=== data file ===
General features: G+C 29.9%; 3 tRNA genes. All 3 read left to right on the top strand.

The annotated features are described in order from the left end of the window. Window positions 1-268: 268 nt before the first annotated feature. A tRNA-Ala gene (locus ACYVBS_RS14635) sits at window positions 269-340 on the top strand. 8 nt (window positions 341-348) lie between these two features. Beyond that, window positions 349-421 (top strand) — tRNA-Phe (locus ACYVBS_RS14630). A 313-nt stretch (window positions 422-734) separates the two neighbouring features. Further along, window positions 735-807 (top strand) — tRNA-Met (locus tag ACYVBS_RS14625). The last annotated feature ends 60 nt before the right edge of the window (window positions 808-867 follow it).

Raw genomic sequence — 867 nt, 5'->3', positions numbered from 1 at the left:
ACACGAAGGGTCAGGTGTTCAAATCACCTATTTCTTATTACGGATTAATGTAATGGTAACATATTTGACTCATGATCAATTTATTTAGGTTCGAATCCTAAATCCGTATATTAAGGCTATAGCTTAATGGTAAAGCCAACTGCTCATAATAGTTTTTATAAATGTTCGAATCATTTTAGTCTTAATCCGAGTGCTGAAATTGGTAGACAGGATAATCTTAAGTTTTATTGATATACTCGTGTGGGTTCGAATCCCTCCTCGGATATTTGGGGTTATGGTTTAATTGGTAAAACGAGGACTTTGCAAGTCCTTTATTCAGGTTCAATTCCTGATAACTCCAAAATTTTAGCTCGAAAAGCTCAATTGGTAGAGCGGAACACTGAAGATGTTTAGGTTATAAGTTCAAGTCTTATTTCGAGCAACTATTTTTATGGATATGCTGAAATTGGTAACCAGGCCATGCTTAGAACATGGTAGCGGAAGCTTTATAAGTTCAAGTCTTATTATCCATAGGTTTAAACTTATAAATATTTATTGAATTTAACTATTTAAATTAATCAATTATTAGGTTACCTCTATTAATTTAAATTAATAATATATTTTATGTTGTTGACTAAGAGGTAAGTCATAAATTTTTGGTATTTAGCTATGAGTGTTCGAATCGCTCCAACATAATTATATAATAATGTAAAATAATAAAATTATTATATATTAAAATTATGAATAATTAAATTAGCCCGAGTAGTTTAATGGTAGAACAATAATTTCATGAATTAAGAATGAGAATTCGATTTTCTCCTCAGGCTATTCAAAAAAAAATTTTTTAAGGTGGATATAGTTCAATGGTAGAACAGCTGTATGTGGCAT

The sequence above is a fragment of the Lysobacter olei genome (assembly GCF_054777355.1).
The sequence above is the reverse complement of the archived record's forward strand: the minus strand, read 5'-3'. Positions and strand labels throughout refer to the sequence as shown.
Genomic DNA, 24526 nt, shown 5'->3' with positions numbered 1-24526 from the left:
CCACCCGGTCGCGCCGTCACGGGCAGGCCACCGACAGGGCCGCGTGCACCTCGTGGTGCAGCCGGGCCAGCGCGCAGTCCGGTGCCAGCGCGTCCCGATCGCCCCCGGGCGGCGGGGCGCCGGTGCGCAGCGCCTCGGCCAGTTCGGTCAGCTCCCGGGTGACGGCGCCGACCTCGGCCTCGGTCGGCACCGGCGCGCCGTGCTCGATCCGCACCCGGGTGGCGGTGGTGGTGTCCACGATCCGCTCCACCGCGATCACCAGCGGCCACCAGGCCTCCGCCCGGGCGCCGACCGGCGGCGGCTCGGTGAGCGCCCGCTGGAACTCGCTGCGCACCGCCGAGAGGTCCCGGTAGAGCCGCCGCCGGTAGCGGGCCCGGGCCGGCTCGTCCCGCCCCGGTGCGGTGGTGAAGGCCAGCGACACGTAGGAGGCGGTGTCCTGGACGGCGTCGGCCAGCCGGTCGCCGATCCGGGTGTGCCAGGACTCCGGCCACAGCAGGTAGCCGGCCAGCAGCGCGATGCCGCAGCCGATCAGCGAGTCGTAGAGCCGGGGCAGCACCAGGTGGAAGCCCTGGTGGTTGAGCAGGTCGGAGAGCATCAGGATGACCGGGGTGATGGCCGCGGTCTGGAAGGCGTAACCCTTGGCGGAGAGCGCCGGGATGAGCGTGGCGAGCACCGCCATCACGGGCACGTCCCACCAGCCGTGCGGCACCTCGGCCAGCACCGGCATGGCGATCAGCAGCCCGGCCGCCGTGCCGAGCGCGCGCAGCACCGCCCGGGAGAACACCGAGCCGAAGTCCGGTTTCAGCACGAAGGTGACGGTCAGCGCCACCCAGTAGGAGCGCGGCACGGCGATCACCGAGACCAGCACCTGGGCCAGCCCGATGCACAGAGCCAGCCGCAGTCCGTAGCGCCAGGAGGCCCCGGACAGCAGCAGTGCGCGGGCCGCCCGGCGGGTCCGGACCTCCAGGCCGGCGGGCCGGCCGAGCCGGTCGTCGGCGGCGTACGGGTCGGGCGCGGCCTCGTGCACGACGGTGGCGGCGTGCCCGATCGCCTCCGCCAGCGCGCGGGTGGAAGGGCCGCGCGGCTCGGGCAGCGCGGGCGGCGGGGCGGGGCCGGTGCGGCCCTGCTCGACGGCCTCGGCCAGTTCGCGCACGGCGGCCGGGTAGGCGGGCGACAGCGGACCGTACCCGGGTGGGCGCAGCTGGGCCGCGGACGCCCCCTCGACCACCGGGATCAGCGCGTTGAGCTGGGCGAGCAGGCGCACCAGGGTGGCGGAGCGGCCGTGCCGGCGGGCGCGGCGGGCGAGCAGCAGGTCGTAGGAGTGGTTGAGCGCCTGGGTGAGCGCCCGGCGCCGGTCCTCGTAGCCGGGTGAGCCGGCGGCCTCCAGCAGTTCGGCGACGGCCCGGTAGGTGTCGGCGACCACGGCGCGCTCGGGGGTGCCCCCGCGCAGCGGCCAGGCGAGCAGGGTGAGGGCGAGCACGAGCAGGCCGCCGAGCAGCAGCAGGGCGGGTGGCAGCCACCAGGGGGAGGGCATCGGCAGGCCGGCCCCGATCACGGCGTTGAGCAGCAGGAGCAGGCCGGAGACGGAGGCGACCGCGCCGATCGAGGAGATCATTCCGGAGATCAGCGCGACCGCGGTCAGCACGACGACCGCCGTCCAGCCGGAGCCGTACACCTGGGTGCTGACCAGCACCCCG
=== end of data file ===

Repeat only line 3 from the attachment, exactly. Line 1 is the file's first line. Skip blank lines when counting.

Raw genomic sequence — 867 nt, 5'->3', positions numbered from 1 at the left: